News

CSG media ‘is bad news’

TEST SITE: Metgasco spokesman Richard Shields, senior geologist Anita Doigh and drilling supervisor Craig Nairn.
TEST SITE: Metgasco spokesman Richard Shields, senior geologist Anita Doigh and drilling supervisor Craig Nairn. Lachlan Thompson

CONCERNS about CSG's environmental impact are the result of bad media coverage and public furore, according to Metgasco's drilling supervisor Craig Nairn.

Mr Nairn was at the test drilling site in Glenugie yesterday where the coal seam gas company is currently taking a core sample to see whether the coal seam, about 700m beneath the ground, holds methane gas.

Mr Nairn was accompanied by Metgasco's senior geologist Anita Doigh who is waiting until the drill rig returns samples of coal to test whether or not the Clarence Valley is a viable site for a gas field.

"I have been in this industry since 1992 and I was involved in the fracking of one well in 1992 but I have not fracked a well since," said Mr Nairn.

He said throughout the test drilling process it is not possible for water from the coal seam to come into contact with ground water.

According to Mr Nairn as the drill goes into the earth it is sealed from the water and rock around it by a foam gel.

At several stages throughout the drilling of the hole, steel and cement casings are inserted to protect surrounding aquifers.

The casing and its integrity, or lack of it has been the source of much of the controversy surrounding the CSG industry.

However, the spokeswoman for the Northern Rivers Alliance Against Coal Seam Gas, Boudicca Cerese has previously said the rate of failure for the steel and concrete casings around the wells can be as high as 60% over 20 years.

Spokesman for Metgasco Richard Shields, who was also at Glenugie yesterday, said the claim was made by lecturer in civil engineering at Cornell University in the United States, Dr Anthony Ingraffea.

Mr Shields said Dr Ingraffea does not have scientific evidence linking the fact a well is leaking to the fact it has contaminated surrounding aquifers.

Right now the drill bit is sitting just above the coal seam, at about 470m below ground.

Ms Doigh said she expects the coal seam is at a depth of about 500m.

Once the core hole has been drilled and samples from the coal seam have been tested, the hole will be filled with concrete and the area around it, according to legislation, should be returned to a state the landholder is satisfied with.

This site has not been approved as a site where natural gas or methane can actually be extracted. Metgasco's current licence is for exploration only.

Ms Cerese says once Metgasco has established this site sits atop natural gas, the Domestic Petroleum Act means as long as a production licence is issued by the NSW Government the project can continue with or without landholder approval.

Minister for Resources and Energy, Chris Hartcher was contacted to assess this claim but did not reply by print time.

Topics:  coal seam gas, metgasco




Ten things to do this week

CRAFY OCCASION: Co-ordinator of the Alstonville-Wollongbar Quota Club's Arts, Craft and Garden Fair, Susan French (left) with club president Diana Cooper holding a decorated boot which is part of a campaign in support of an organisation lobbyng for more service for those with depression.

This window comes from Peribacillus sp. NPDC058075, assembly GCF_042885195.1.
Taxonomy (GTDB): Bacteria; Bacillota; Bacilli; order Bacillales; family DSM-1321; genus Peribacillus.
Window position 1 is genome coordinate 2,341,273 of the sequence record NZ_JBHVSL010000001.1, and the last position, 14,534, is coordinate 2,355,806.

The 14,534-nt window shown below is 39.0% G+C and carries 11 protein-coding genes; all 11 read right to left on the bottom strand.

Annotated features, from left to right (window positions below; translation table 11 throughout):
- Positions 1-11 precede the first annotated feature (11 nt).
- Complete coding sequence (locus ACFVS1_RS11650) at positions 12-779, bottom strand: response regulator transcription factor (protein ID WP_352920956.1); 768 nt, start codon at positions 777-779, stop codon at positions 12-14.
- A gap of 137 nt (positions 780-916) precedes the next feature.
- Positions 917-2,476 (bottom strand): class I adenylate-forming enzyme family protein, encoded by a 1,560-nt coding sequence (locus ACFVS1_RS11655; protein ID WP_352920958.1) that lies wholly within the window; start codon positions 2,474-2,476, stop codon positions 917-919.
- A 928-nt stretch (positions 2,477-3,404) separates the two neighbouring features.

Music, craft, rugby, theatre and more

Rudest map: What Northern Rivers place names made the cut?

Bullshit Hill is on Australia's rude map.

We still can't believe that Blue Knob isn't on the list

Lismore roadworks to disrupt bridge traffic

Roadworks

Watch out for changed traffic conditions this weekend

Latest deals and offers

Priscilla is coming to Brunswick Heads

Northern Rivers gender illusionist Maude Boate (Michael Gates) promoting the upcoming screenings of Priscilla Queen of the Desert at the Brunswick Picture House.

Maude Boate will host two special screenings

Kanye West gets 'free reign' at VMAs

Kanye West has been let off the leash for the VMAs

Robbie Williams sings at manager's funeral

Robbie Williams and Lamar sang at the funeral of their manager

Twice as much Troy will please country music lovers

CATCH HIM WHILE YOU CAN: Singer Troy Cassar-Daley plans to take some time off to spend with family next year.

TROY Cassar-Daley is releasing a new album and book.

Top 5 in local entertainment this week

No Caption

Top 5 events in local entertainment this week

Fallskaraoke: Sing for your tickets

The Jezabels are an Australian indie rock band formed in Sydney in 2007. They consist of Nik Kaloper on drums and percussion, Samuel Lockwood on lead guitar, Hayley Mary on lead vocals and Heather Shannon on piano and keyboard.

The 2016/17 Falls Music & Arts Festival line-up has landed!

REVEALED: Pat Rafter's $18m Coast house on the market

Check out the photos of the Coast's most expensive property for sale

The "correction we had to have" in Gladstone's rentals

UPWARD MARCH: The rental vacancy rate in Gladstone has improved for the first time in more than a year, providing a confidence boost in the market.

Vacancy rates improve with signs that things are getting betterF

ISLAND FOR SALE: Cheap Fraser Coast island drops price again

Suna Island in the Great Sandy Strait will be auctioned by Ray White Hervey Bay on Saturday morning.

This is the cheapest island you will find for sale in Australia

How a family home can fit on a 250sq m block

This is what you can build on 250m2.

Here's the floor plan of a home built on 250sq m

Investors eye Gladstone's $4m island with resort approval

UP FOR SALE: Turtle Island is on the market.

CHINESE and Sydney investors flag interest in Gladstone island.

Take a sneak peek at this $19m Whitsunday mansion

Mandalay House features a private helipad.

Mandalay is currently on the market with an asking price of $19m